And so, given my personal story, I thought: Let me become an advocate to ensure that New Yorkers who need access to medical cannabis can get it. Like so many other New Yorkers, I firmly believe that medical decisions should be made collaboratively between physicians and their patients. Politics should not be a factor in these decisions. And, over time, because of my finance background, I realized that this could also potentially be an interesting economic opportunity.
What’s really unique about this medical cannabis industry is that there's not only a significant market opportunity but also an opportunity to do good. To me, that's a dream: to be able to work in an industry where you can realize financial opportunity and at the same time help society and individuals.
Q: What advice would you give to students and experienced professionals looking to get involved in the medical marijuana industry in New York?
A: There are a lot of exciting opportunities for young people to learn more about this new industry—and work in it. If you’re a student and serious about getting into this industry, there are many things you can proactively do. For example, take science courses. There’s already a strong need for people with the skills to understand the science of cannabis. Also, seek out history courses to better understand the evolution of drug policy in the United States. Join student groups like Students for Sensible Drug Policy. Go to conferences and educate yourself. Read up on medical cannabis. Get an internship at a cannabis company. And, depending on your geographic region (if you're at the University of Colorado at Boulder, you're in the right place), spend a summer in a state where it's already legal.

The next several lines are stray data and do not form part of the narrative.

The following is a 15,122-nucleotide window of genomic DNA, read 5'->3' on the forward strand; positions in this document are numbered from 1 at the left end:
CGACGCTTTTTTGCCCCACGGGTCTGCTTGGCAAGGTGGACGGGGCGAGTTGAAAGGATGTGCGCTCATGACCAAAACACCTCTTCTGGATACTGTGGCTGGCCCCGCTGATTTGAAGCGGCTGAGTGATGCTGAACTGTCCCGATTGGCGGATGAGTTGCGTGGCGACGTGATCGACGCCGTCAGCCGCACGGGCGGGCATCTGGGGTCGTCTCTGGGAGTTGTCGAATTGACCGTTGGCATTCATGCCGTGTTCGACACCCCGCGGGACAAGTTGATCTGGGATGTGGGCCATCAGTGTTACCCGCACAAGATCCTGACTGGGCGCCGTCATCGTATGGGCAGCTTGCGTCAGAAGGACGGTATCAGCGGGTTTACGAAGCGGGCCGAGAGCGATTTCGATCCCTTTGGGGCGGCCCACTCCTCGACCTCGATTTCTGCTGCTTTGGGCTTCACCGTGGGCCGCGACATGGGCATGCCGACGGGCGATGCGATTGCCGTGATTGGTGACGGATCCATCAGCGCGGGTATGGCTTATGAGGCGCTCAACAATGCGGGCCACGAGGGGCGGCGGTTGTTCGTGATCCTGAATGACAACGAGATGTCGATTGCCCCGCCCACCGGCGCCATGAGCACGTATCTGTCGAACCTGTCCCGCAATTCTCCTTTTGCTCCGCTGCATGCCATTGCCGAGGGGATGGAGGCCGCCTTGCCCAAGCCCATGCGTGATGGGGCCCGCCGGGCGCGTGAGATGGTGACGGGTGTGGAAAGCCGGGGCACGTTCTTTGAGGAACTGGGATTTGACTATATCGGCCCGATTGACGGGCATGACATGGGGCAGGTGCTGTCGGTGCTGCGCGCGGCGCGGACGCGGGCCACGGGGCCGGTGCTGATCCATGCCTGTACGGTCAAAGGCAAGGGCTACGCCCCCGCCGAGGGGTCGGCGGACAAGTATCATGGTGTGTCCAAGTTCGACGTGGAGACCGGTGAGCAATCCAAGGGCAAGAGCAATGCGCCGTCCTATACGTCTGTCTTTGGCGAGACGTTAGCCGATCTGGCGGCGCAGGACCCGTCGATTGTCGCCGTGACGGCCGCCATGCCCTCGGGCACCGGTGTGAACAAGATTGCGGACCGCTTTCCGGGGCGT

For experienced professionals, cannabis companies are already looking for financial and legal talent. I've spoken to many students at law schools and business schools and the interest in the industry is off the charts. Before we know it, cannabis companies will be formally recruiting students at the top law schools and business schools and will be offering the most sought after internship and full-time career opportunities.
Q: What do you make of all the comparisons of medical marijuana to the dotcom boom, like when people call it the potcom boom?
A: Yes, there have been a lot of comparisons. But when people say it's like the tech boom, do they mean it's going to fundamentally reshape the way we live or that it’s a financial bubble about to burst? There's certainly a huge economic potential in this industry. It's been an unregulated, underground industry for the past 80 years. While it's hard to quantify the market size, many estimates are in the $30 billion to $40 billion range. As someone who’s closely studied this industry, those estimates resonate with me.
And as a fifth generation New Yorker, one of the one of the things that I'm really excited about is New York playing a leadership role in the medical cannabis industry, both here in the U.S. and throughout the world. There's so much talent in New York in the areas of health care, marketing, finance, tech, and law—all of which this new industry is really going to need.
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The Marijuana Industry Comes to New York and Everyone Wants In (NYT)
For Pot Inc., the Rush to Cash In Is Underway (NYT)
As marijuana grows into industry, new tips for would-be entrepreneurs (The Buffalo News)
Careers in Cannabis: From Wall Street to High Street (Vault)